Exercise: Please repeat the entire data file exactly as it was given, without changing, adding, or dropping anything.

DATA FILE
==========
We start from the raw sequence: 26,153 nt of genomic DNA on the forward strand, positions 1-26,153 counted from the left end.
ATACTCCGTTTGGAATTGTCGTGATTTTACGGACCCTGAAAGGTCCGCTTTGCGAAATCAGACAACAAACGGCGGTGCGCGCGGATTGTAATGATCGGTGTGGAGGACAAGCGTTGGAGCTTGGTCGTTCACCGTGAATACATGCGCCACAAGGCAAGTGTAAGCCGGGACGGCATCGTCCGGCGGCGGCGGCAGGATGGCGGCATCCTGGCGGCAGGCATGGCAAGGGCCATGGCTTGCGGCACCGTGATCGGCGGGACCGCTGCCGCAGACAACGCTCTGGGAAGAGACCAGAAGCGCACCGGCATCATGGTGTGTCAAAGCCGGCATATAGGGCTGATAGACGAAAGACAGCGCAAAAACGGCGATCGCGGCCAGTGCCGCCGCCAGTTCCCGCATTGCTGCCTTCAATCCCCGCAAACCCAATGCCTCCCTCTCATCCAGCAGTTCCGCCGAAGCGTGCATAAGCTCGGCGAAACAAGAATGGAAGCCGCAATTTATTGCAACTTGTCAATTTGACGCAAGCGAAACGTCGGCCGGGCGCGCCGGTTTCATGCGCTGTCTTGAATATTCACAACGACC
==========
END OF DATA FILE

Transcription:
We start from the raw sequence: 26,153 nt of genomic DNA on the forward strand, positions 1-26,153 counted from the left end.
ATACTCCGTTTGGAATTGTCGTGATTTTACGGACCCTGAAAGGTCCGCTTTGCGAAATCAGACAACAAACGGCGGTGCGCGCGGATTGTAATGATCGGTGTGGAGGACAAGCGTTGGAGCTTGGTCGTTCACCGTGAATACATGCGCCACAAGGCAAGTGTAAGCCGGGACGGCATCGTCCGGCGGCGGCGGCAGGATGGCGGCATCCTGGCGGCAGGCATGGCAAGGGCCATGGCTTGCGGCACCGTGATCGGCGGGACCGCTGCCGCAGACAACGCTCTGGGAAGAGACCAGAAGCGCACCGGCATCATGGTGTGTCAAAGCCGGCATATAGGGCTGATAGACGAAAGACAGCGCAAAAACGGCGATCGCGGCCAGTGCCGCCGCCAGTTCCCGCATTGCTGCCTTCAATCCCCGCAAACCCAATGCCTCCCTCTCATCCAGCAGTTCCGCCGAAGCGTGCATAAGCTCGGCGAAACAAGAATGGAAGCCGCAATTTATTGCAACTTGTCAATTTGACGCAAGCGAAACGTCGGCCGGGCGCGCCGGTTTCATGCGCTGTCTTGAATATTCACAACGACC